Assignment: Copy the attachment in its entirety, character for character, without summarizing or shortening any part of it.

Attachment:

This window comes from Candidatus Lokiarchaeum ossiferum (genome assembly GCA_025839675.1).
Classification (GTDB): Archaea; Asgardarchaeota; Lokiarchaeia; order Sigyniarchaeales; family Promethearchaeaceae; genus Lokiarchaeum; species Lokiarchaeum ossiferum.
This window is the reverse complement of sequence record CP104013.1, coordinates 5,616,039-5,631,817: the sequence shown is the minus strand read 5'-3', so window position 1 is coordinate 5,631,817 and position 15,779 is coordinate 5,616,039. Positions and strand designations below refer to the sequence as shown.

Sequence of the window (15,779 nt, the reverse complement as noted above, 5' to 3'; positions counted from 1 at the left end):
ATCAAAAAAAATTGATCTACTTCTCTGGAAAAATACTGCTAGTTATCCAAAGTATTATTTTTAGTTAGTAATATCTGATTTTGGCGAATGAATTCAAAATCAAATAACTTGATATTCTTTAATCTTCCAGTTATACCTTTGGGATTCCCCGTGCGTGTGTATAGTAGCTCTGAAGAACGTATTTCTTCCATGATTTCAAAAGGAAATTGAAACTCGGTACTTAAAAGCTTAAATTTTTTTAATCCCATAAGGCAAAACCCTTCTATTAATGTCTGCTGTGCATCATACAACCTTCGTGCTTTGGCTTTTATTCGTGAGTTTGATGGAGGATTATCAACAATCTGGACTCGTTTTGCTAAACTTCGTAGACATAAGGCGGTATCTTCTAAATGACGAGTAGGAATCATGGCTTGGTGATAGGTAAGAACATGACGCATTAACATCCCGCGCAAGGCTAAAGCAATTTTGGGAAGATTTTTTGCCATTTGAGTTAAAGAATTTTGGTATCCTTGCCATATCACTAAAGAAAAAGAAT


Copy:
This window comes from Candidatus Lokiarchaeum ossiferum (genome assembly GCA_025839675.1).
Classification (GTDB): Archaea; Asgardarchaeota; Lokiarchaeia; order Sigyniarchaeales; family Promethearchaeaceae; genus Lokiarchaeum; species Lokiarchaeum ossiferum.
This window is the reverse complement of sequence record CP104013.1, coordinates 5,616,039-5,631,817: the sequence shown is the minus strand read 5'-3', so window position 1 is coordinate 5,631,817 and position 15,779 is coordinate 5,616,039. Positions and strand designations below refer to the sequence as shown.

Sequence of the window (15,779 nt, the reverse complement as noted above, 5' to 3'; positions counted from 1 at the left end):
ATCAAAAAAAATTGATCTACTTCTCTGGAAAAATACTGCTAGTTATCCAAAGTATTATTTTTAGTTAGTAATATCTGATTTTGGCGAATGAATTCAAAATCAAATAACTTGATATTCTTTAATCTTCCAGTTATACCTTTGGGATTCCCCGTGCGTGTGTATAGTAGCTCTGAAGAACGTATTTCTTCCATGATTTCAAAAGGAAATTGAAACTCGGTACTTAAAAGCTTAAATTTTTTTAATCCCATAAGGCAAAACCCTTCTATTAATGTCTGCTGTGCATCATACAACCTTCGTGCTTTGGCTTTTATTCGTGAGTTTGATGGAGGATTATCAACAATCTGGACTCGTTTTGCTAAACTTCGTAGACATAAGGCGGTATCTTCTAAATGACGAGTAGGAATCATGGCTTGGTGATAGGTAAGAACATGACGCATTAACATCCCGCGCAAGGCTAAAGCAATTTTGGGAAGATTTTTTGCCATTTGAGTTAAAGAATTTTGGTATCCTTGCCATATCACTAAAGAAAAAGAAT